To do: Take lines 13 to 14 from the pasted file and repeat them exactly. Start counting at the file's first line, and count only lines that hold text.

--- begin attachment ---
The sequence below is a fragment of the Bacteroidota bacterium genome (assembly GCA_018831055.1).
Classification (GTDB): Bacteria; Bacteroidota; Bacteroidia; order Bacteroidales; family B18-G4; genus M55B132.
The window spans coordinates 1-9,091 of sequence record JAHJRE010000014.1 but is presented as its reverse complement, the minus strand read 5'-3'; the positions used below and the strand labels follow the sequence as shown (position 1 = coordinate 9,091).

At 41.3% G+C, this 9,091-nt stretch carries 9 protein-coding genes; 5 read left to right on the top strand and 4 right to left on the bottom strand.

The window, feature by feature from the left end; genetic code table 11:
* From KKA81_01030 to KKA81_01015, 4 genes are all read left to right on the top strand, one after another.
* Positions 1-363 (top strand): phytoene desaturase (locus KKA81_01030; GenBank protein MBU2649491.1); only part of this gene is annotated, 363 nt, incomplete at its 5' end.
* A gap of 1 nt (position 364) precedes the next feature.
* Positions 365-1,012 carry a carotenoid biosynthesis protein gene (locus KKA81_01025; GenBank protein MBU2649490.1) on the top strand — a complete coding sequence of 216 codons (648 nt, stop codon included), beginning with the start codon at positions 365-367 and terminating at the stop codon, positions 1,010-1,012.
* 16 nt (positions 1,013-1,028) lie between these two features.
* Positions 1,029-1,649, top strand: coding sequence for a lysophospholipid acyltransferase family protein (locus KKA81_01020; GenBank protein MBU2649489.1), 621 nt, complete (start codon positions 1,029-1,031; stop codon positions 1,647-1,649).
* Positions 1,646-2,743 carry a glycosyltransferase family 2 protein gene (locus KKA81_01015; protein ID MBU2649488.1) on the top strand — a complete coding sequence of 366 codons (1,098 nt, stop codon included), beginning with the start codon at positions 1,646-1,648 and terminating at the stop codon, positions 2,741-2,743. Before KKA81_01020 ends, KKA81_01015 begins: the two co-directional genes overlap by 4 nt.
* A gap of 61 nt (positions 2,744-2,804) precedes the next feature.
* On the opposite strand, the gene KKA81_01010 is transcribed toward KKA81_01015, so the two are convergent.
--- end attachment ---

* A gap of 61 nt (positions 2,744-2,804) precedes the next feature.
* On the opposite strand, the gene KKA81_01010 is transcribed toward KKA81_01015, so the two are convergent.